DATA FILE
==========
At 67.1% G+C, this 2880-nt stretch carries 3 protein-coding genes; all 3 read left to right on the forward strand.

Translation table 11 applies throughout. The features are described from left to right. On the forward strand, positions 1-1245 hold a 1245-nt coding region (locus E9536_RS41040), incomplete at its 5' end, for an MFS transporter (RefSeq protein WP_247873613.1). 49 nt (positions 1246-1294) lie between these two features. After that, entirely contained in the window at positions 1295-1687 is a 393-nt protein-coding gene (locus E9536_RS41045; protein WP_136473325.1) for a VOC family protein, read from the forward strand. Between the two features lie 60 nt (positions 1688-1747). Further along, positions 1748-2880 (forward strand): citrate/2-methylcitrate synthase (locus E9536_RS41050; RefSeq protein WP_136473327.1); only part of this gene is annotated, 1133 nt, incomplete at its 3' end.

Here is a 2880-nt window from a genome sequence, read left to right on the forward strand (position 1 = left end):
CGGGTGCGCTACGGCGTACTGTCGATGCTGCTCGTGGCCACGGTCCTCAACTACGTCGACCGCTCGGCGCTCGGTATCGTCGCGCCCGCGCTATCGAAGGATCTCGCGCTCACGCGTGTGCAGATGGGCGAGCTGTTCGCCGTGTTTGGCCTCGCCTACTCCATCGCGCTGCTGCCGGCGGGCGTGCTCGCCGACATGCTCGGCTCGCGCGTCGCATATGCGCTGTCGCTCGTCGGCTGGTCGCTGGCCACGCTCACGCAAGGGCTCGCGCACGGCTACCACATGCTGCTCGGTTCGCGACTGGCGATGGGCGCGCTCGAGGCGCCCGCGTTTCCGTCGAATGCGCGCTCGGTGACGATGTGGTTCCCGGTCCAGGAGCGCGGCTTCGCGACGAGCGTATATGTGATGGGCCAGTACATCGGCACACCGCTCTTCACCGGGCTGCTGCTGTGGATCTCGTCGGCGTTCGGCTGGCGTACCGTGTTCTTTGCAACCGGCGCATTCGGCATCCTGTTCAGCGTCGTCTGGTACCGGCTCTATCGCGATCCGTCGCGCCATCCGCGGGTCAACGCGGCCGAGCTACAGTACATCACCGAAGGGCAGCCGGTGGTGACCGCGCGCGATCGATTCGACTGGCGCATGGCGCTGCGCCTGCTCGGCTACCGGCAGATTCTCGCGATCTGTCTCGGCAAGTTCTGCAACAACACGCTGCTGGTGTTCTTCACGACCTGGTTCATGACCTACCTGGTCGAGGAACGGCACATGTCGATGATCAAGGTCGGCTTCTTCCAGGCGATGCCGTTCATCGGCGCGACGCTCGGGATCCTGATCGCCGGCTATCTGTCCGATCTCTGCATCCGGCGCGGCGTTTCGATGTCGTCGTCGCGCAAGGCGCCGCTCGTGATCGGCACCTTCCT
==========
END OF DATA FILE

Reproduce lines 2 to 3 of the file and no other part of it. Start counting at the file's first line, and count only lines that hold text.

Translation table 11 applies throughout. The features are described from left to right. On the forward strand, positions 1-1245 hold a 1245-nt coding region (locus E9536_RS41040), incomplete at its 5' end, for an MFS transporter (RefSeq protein WP_247873613.1). 49 nt (positions 1246-1294) lie between these two features. After that, entirely contained in the window at positions 1295-1687 is a 393-nt protein-coding gene (locus E9536_RS41045; protein WP_136473325.1) for a VOC family protein, read from the forward strand. Between the two features lie 60 nt (positions 1688-1747). Further along, positions 1748-2880 (forward strand): citrate/2-methylcitrate synthase (locus E9536_RS41050; RefSeq protein WP_136473327.1); only part of this gene is annotated, 1133 nt, incomplete at its 3' end.

Here is a 2880-nt window from a genome sequence, read left to right on the forward strand (position 1 = left end):